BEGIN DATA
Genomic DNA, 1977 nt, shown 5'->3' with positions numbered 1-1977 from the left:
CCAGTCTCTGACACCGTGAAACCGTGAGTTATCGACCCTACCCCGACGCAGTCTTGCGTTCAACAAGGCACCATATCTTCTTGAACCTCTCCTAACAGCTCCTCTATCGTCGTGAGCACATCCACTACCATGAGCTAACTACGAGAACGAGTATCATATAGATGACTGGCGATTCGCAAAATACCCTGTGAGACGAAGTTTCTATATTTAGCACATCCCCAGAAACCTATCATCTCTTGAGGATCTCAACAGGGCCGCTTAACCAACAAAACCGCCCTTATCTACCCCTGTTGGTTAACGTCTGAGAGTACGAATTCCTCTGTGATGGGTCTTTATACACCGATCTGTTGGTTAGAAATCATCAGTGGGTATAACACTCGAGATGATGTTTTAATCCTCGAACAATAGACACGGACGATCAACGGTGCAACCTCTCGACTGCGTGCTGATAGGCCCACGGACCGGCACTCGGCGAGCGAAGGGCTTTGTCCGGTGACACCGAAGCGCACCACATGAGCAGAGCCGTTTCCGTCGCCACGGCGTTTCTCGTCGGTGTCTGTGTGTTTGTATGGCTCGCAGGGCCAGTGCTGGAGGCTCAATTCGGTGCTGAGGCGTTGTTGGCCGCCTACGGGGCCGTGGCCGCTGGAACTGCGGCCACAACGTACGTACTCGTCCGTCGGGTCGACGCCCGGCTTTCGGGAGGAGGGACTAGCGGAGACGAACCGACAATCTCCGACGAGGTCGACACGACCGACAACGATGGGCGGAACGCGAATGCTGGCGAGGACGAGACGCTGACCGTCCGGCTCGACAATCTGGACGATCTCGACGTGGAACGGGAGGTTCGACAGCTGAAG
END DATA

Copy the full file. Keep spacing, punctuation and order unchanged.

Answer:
Genomic DNA, 1977 nt, shown 5'->3' with positions numbered 1-1977 from the left:
CCAGTCTCTGACACCGTGAAACCGTGAGTTATCGACCCTACCCCGACGCAGTCTTGCGTTCAACAAGGCACCATATCTTCTTGAACCTCTCCTAACAGCTCCTCTATCGTCGTGAGCACATCCACTACCATGAGCTAACTACGAGAACGAGTATCATATAGATGACTGGCGATTCGCAAAATACCCTGTGAGACGAAGTTTCTATATTTAGCACATCCCCAGAAACCTATCATCTCTTGAGGATCTCAACAGGGCCGCTTAACCAACAAAACCGCCCTTATCTACCCCTGTTGGTTAACGTCTGAGAGTACGAATTCCTCTGTGATGGGTCTTTATACACCGATCTGTTGGTTAGAAATCATCAGTGGGTATAACACTCGAGATGATGTTTTAATCCTCGAACAATAGACACGGACGATCAACGGTGCAACCTCTCGACTGCGTGCTGATAGGCCCACGGACCGGCACTCGGCGAGCGAAGGGCTTTGTCCGGTGACACCGAAGCGCACCACATGAGCAGAGCCGTTTCCGTCGCCACGGCGTTTCTCGTCGGTGTCTGTGTGTTTGTATGGCTCGCAGGGCCAGTGCTGGAGGCTCAATTCGGTGCTGAGGCGTTGTTGGCCGCCTACGGGGCCGTGGCCGCTGGAACTGCGGCCACAACGTACGTACTCGTCCGTCGGGTCGACGCCCGGCTTTCGGGAGGAGGGACTAGCGGAGACGAACCGACAATCTCCGACGAGGTCGACACGACCGACAACGATGGGCGGAACGCGAATGCTGGCGAGGACGAGACGCTGACCGTCCGGCTCGACAATCTGGACGATCTCGACGTGGAACGGGAGGTTCGACAGCTGAAG